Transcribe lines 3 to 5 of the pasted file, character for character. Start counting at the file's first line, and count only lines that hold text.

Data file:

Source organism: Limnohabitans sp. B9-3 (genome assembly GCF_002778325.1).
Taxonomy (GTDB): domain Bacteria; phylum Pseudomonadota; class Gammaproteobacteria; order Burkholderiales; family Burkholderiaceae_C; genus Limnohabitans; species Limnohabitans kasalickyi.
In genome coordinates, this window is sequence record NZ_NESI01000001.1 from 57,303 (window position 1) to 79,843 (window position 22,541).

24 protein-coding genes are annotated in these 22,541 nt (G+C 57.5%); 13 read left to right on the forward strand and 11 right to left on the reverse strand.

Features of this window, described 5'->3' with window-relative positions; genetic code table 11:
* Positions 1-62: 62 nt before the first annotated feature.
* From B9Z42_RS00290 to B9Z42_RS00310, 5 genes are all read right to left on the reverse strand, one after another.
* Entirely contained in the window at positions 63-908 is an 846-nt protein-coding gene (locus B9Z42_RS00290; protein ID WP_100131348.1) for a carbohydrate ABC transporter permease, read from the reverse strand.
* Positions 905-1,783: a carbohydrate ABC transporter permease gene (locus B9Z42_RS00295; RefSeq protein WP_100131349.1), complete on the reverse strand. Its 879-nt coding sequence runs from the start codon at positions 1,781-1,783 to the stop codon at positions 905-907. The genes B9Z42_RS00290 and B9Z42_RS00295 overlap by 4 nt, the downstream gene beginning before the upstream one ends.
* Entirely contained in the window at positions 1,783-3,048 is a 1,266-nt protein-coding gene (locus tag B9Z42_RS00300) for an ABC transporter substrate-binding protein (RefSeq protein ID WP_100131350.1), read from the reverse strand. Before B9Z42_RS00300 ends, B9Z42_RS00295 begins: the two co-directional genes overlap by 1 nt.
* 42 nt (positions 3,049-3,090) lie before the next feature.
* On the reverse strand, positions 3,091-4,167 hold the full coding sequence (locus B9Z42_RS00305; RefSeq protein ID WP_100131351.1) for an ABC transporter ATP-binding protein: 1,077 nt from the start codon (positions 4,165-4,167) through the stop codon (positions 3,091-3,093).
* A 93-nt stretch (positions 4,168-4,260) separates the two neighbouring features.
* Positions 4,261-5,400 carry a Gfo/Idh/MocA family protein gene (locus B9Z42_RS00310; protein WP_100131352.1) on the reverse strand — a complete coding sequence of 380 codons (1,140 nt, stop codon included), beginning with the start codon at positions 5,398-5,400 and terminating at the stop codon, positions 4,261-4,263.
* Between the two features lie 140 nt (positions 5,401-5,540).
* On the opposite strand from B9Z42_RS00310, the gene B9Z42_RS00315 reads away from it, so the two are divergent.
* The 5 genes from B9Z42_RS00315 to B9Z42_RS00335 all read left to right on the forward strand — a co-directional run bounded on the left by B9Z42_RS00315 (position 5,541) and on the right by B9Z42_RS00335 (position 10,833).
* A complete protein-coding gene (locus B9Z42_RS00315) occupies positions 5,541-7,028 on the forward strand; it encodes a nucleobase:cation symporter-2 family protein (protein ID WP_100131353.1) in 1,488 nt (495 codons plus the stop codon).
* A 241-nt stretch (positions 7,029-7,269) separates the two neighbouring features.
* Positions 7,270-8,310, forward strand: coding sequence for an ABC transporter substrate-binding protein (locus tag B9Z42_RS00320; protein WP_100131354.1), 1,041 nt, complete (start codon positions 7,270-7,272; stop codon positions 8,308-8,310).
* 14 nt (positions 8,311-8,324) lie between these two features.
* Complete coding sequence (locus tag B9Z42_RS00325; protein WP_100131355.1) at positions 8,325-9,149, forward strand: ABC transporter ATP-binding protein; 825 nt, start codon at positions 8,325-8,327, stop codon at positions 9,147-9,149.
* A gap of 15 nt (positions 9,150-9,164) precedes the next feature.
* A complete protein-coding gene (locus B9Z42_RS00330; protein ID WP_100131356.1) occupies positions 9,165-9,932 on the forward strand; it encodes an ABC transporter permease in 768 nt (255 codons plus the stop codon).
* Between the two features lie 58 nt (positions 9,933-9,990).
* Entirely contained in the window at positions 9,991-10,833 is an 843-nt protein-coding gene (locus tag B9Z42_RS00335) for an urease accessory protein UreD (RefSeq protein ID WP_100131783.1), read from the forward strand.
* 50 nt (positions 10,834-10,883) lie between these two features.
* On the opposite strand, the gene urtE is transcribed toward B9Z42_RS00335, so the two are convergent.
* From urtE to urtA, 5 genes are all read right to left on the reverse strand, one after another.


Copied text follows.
In genome coordinates, this window is sequence record NZ_NESI01000001.1 from 57,303 (window position 1) to 79,843 (window position 22,541).

24 protein-coding genes are annotated in these 22,541 nt (G+C 57.5%); 13 read left to right on the forward strand and 11 right to left on the reverse strand.

Features of this window, described 5'->3' with window-relative positions; genetic code table 11: